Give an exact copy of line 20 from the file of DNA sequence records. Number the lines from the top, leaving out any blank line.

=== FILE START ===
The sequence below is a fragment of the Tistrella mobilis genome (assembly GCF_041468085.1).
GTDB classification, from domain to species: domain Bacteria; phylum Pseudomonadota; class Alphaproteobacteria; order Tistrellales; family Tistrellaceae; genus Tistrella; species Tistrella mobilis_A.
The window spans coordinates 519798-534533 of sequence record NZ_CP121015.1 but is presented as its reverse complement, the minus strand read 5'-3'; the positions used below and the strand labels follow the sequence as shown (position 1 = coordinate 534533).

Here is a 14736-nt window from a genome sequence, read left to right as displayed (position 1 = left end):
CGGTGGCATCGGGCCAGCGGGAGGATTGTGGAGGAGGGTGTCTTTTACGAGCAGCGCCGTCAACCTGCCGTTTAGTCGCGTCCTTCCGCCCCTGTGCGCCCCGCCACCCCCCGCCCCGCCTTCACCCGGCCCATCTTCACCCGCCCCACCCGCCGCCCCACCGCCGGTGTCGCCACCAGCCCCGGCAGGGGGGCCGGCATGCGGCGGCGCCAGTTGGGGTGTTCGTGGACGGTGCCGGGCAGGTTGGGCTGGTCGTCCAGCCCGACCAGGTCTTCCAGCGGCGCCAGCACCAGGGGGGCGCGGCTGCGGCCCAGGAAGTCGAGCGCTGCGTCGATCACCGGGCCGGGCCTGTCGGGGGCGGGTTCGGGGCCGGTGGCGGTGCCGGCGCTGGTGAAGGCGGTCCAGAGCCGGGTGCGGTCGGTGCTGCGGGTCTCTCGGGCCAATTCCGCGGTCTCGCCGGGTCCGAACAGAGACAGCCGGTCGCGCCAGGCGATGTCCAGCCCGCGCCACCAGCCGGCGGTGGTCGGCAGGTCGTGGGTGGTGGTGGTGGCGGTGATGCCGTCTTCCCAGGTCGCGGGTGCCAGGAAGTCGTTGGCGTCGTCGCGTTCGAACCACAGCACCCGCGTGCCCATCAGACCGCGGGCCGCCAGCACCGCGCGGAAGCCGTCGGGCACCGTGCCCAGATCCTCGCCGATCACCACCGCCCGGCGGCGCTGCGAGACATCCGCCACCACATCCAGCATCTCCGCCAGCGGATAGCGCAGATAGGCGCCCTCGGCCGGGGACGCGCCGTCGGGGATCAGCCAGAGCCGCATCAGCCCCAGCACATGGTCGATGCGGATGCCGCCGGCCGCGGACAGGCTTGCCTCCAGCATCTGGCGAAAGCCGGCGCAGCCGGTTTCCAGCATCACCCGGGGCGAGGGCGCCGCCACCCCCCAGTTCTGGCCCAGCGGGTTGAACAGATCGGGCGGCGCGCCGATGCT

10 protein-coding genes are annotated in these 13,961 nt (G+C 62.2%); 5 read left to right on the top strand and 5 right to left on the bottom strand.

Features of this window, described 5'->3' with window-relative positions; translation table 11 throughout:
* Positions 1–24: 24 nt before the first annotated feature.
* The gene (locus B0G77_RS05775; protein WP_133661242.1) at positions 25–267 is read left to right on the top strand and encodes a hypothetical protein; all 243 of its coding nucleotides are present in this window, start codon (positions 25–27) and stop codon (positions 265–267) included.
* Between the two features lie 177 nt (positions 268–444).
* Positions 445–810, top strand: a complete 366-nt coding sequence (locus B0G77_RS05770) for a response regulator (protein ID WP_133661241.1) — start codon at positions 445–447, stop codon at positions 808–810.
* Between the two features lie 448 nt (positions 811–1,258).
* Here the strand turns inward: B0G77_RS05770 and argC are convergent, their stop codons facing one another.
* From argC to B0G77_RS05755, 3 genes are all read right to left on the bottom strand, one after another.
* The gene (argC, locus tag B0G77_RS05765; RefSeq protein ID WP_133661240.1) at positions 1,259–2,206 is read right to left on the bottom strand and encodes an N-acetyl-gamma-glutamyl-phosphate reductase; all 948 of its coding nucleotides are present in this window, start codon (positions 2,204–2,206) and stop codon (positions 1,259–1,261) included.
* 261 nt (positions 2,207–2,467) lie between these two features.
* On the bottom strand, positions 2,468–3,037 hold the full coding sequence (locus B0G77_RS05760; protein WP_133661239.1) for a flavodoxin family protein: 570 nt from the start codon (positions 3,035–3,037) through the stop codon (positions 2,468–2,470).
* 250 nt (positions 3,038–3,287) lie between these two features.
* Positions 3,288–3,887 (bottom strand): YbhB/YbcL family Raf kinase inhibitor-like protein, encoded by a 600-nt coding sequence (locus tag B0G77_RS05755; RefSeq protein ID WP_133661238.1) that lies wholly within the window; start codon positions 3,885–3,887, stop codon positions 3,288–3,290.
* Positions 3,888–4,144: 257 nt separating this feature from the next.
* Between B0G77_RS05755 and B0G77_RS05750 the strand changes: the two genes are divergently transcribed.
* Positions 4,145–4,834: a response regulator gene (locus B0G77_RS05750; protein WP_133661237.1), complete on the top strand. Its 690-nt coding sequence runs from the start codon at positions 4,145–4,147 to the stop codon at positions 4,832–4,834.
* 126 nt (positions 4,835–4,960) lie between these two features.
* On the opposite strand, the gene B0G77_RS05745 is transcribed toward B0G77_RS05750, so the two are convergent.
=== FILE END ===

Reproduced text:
* Positions 3,888–4,144: 257 nt separating this feature from the next.